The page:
October 23, 2017

Information for Immigrants: Still Essential After All These Decades | Blatant Berry

Fears and hopes about immigrants and immigration have always been part of American society and politics. They have been manifest in many ways, some receptive and welcoming, others alarming and rejecting. While a host of obstacles, prejudices, and hostile forces are arrayed against immigrants, the public library is still one of the vital agencies making entry into our nation easier and more effective.

Finding and Filling Needs | 2017 LibraryAware Community Award

From books to bikes to banks, Mississippi Valley Library District steps up to address critical service gaps.

Firing on All Cylinders | 2016 LibraryAware Community Award

Louisville Free Public Library’s (LFPL) leadership—along with its collaboration with the ­Jefferson County Public Schools (JCPS) and many other local institutions in efforts to improve literacy, support lifelong learning, and teach new skills needed in the local workforce—has won for LFPL the 2016 LibraryAware Community Award. The award recognizes LFPL’s engagement with the community, its needs, and the priorities of its civic institutions, as well as the library’s ability to make Louisville fully cognizant of what LFPL does and can do. The award is presented by Library Journal and funded by LibraryAware, a product of EBSCO Publishing’s NoveList Division. It carries a prize of $10,000.

Transformed by the People | 2015 LibraryAware Community Award

In 2010, two young fathers, Forrest Register and Vince Edge, decided that a direct appeal to local government from citizens of the city of Dothan and its surrounding Houston County, AL, could help transform their community into one in which their children would grow up educated and happy and perhaps even want to stay as adults. Their first priority was to infuse new energy and relevance into the lethargic Houston County Library System (HCLS): at the time headquartered at a downtown branch that few people visited, although it was open seven days a week.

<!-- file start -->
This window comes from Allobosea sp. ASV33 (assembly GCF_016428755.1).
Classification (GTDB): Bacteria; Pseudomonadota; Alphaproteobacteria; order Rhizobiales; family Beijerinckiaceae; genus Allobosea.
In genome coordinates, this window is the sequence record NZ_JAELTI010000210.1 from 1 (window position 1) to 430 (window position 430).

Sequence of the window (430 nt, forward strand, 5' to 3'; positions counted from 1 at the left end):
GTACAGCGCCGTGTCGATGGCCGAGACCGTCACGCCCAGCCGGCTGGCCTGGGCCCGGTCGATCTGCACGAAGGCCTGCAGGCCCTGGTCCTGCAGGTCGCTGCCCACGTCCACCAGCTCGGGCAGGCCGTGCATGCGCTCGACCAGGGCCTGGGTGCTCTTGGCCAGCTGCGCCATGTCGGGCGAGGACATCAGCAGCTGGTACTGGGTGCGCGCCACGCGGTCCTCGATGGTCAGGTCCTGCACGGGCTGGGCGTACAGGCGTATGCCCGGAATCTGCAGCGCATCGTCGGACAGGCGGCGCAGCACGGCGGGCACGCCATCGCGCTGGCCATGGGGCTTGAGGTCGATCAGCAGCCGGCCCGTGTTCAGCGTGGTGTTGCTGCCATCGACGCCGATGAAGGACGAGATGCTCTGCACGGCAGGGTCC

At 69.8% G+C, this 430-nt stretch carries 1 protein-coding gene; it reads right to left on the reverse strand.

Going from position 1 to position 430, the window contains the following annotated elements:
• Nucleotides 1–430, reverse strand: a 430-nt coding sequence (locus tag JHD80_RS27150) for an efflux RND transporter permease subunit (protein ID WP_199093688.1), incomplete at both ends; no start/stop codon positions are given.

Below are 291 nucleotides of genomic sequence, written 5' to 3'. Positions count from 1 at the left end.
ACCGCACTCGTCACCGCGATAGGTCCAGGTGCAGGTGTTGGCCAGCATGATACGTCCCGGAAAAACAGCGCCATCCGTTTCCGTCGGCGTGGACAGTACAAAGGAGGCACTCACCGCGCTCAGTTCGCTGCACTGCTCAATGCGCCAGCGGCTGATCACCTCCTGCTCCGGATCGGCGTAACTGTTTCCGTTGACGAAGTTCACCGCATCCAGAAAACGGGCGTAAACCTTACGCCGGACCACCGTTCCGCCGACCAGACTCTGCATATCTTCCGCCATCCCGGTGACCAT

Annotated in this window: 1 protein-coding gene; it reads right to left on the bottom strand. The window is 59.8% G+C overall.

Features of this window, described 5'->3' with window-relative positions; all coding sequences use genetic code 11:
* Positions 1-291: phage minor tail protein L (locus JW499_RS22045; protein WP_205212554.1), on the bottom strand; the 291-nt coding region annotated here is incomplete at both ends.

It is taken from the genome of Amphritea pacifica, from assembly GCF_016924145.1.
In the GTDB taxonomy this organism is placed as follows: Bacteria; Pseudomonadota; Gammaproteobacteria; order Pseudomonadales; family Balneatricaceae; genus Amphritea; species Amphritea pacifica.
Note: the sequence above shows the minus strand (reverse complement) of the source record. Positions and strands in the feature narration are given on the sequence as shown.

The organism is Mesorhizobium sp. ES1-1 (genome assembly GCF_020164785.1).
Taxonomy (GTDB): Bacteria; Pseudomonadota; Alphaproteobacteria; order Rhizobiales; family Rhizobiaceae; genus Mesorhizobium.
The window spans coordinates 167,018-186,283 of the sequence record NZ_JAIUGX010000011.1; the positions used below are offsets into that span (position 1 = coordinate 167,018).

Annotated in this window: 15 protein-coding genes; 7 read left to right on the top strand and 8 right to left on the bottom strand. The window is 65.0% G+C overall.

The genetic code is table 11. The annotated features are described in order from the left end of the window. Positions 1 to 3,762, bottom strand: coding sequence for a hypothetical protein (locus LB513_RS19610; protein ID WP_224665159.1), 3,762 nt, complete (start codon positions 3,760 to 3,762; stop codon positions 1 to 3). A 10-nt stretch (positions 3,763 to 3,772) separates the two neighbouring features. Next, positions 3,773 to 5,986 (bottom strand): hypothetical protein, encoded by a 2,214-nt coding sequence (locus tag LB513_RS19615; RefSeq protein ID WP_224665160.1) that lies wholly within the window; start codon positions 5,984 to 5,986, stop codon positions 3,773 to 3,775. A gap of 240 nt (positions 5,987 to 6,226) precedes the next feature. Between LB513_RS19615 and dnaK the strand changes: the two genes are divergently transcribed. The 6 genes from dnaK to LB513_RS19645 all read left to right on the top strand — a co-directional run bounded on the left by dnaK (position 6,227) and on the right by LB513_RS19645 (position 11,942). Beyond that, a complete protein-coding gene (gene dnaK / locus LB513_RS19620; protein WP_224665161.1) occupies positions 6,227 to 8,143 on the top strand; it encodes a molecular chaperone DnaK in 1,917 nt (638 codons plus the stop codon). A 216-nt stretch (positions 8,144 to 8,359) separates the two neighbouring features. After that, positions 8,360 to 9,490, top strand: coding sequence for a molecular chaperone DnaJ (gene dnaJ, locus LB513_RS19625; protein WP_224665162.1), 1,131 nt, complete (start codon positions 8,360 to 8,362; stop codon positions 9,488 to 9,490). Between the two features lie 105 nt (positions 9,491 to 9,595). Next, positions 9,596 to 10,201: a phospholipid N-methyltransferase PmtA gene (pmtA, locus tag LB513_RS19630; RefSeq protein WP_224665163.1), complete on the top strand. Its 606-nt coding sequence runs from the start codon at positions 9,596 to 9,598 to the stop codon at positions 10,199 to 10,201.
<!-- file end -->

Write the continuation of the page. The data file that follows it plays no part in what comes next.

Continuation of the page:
At the Center: Is Your Library Driving Engaged Civic Solutions? | Editorial

There’s something wonderful and seemingly simple about the photograph on the cover of this issue that I don’t want you to miss: the mayor of Wichita, KS, and the director of the library—Carl Brewer and Cynthia Berner Harris, respectively—standing side by side in a group of civic leaders and key staff. This coalition is “activating” Wichita with strategic thinking that is informed through an open town hall–style forum that taps solutions from the community. If your library isn’t part of such planning, and gathering a similar group in your library would be a no-go, you have work to do.

Engaging Everyone In Town | 2014 LibraryAware Community Award

The Wichita Public Library (WPL), KS, has become a coalition builder for larger community goals. WPL signed on as an early “vision partner” with Visioneering Wichita, whose goal is to develop a strategic plan, through extensive community engagement, for the whole Wichita metropolitan area. Over the decades, WPL had established a growing engagement with the city’s residents. The Visioneering Wichita process gave that long-standing community engagement specific goals and direction. This reenergized engagement won for Wichita and its library the 2014 LibraryAware Community Award.

LibraryAware Community Award Winner, 2013: Canton Public Library and Canton Township, MI

For mutually fostering a beneficial connection, Canton and its library have won the inaugural LibraryAware Community Award, co­sponsored by Library Journal and LibraryAware, a product of EBSCO Publishing’s NoveList Division. The Canton Public Library will receive $10,000 and the township will receive a plaque. The award was created to honor a library for “getting out to the community and demonstrating its value” and to highlight a community that values its library, says Nancy Dowd, product lead for LibraryAware.